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rejoiced in seeing their lost outcast brethren, the Gentiles, restored to the privileges they once enjoyed in common with them. And now observe, my children, though this parable beautifully describes the full, free forgiveness of a tender loving father; yet does it shew with equal force, the deep humility, the heartfelt penitence of the erring child, and the degradation and misery to which the devil reduces his unhappy victims; strongly expressed by the prodigal's trying to fill himself with the husks, the food of swines. And remember what it was that caused this degradation, this extreme misery; it was a departure from his father's house, a casting off the authority of an earthly parent. How often have we all disobeyed the commands of a heavenly Father! How have we wasted the gifts he has bestowed upon us! What
delight have we taken in the vain idle pleasures of the world, wasting upon them time and money which might have been bestowed upon our suffering fellow-creatures!
GEORGE. I ought to have thought of
that, mamma, when I threw away so much money upon that foolish ornamented knife, while a plain one would have cut just as well.' MRS. M. We have all many such causes of self-reproach, George; and let us remember, that though we may not be stained with so many crimes as this poor prodigal, yet we all stand in need of the mercy of a loving Father; and let us humbly implore that Father to blot out our trangressions; and if there should arise in our hearts any of the self-righteous murmuring of the elder brother, when we see the gifts of our heavenly Father bestowed upon those whom we may deem unworthy of them, let us recollect that we too are by nature unworthy of the smallest gift he bestows upon us, either spiritual or temporal; and that it is He alone" who maketh us to differ," and enables us to avoid those crimes and failings which we condemn in others. And oh! may we all be amongst the flock of the faithful Shepherd, who will not suffer even his weakest lamb to perish! may we be received with joy among the angels in
heaven, restored to the favour of our heavenly Father, clothed in the spotless robe of our Redeemer's righteousness, and sealed with his Holy Spirit; may we all be guests at the "marriage supper of the Lamb;" all together share in that happiness which can never be taken away, in that joy which is from " everlasting to everlasting." Amen.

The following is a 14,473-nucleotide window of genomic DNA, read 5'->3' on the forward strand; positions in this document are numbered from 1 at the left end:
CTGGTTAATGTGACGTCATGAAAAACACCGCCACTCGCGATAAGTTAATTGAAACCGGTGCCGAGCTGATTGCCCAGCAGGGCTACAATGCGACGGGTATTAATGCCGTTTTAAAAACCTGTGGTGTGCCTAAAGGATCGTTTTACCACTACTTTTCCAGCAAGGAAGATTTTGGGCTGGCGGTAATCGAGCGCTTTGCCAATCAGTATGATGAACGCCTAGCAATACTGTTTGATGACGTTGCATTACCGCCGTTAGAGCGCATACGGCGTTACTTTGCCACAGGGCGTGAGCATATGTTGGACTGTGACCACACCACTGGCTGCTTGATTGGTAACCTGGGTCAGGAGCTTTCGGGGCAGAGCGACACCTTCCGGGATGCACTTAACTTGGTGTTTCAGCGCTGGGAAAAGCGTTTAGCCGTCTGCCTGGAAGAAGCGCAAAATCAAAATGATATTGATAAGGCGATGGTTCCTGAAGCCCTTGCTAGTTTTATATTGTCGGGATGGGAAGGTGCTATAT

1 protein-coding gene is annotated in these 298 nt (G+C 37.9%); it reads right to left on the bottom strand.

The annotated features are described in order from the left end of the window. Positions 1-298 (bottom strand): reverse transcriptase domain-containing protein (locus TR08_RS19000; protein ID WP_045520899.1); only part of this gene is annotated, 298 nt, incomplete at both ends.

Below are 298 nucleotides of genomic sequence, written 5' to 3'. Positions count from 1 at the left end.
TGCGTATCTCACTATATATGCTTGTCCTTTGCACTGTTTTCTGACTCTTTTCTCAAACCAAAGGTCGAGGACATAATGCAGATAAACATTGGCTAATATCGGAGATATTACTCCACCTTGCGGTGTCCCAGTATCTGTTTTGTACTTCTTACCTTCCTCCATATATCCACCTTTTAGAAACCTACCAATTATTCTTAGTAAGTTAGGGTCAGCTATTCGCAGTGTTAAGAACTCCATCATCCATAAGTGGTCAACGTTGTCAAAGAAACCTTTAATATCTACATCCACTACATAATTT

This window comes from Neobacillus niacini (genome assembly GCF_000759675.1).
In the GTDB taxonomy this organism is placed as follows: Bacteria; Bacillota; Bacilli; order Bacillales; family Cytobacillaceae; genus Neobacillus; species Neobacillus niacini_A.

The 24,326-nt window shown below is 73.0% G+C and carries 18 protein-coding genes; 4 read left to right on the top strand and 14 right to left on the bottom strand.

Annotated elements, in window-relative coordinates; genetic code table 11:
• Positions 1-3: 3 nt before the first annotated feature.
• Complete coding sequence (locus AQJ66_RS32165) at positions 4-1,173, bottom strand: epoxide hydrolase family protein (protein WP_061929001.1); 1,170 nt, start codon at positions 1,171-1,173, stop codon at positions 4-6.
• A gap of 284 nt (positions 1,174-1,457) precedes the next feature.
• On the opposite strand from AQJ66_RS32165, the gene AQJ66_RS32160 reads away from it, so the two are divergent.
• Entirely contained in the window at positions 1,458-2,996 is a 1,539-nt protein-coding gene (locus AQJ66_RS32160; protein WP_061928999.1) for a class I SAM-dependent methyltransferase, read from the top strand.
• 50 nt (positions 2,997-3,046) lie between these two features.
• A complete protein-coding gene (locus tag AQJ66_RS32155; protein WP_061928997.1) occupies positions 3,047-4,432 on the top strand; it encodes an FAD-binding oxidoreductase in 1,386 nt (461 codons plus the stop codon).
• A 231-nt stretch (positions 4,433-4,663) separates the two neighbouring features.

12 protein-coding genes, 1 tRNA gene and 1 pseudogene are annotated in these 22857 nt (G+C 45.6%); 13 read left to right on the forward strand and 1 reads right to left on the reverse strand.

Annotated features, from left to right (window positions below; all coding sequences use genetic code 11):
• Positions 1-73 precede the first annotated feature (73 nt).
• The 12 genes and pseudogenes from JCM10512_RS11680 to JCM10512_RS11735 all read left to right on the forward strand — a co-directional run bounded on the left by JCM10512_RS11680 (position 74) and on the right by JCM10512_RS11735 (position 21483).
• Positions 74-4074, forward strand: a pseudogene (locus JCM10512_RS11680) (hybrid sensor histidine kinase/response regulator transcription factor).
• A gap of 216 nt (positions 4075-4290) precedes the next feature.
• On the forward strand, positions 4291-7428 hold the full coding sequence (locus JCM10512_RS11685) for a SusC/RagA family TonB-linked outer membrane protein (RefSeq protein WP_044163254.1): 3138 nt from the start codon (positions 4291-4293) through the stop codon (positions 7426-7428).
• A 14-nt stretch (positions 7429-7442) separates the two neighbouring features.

EMILY. Mamma, I am afraid you have fatigued yourself; our conversation has been longer than usual, and you have spoken with such energy.'
MRS. M. 'I am a little tired, but this subject animates me so, I cannot restrain my feelings; there is something so cheering, so beautiful in the picture drawn in this parable, of the merciful forgiveness of our heavenly Father, which is so touchingly depicted in the tenderness of a father towards a long lost repentant child, that I could dwell upon it much longer.'
GEORGE. • But dear mamma, you look very pale; do not speak any more; and
Emily and I will try to think of what you have been saying, till papa comes in.'
MRS. M.Thank you, my boy; and I will offer up a mental prayer, that, not my weak words, but the full meaning of this beautiful parable may sink deep into your young hearts and be remembered and cherished there, long after these lips shall have ceased to speak, or this heart to beat; even when the spirit that now animates this poor weak body shall have ascended to the God who gave it.'
THE UNJUST STEWARD.-THE
AND LAZARUS.-Luke xv. 1–9, 19 to
MRS. MANSFIELD. Well, George, I suppose you and Emily found your walk very pleasant, as you staid so late.'
EMILY. • We did indeed stay too late, mamma, and I beg your pardon for not being ready to attend you before dinner.'
GEORGE. 6 But, mamma, Emily was not like the prodigal son wasting her father's gifts, she was making a good use of them; do not blush Emily, you need not be ashamed. You may remember, mamma, papa gave her a little pocket-money the day I came home, and I foolishly thought she was a stingy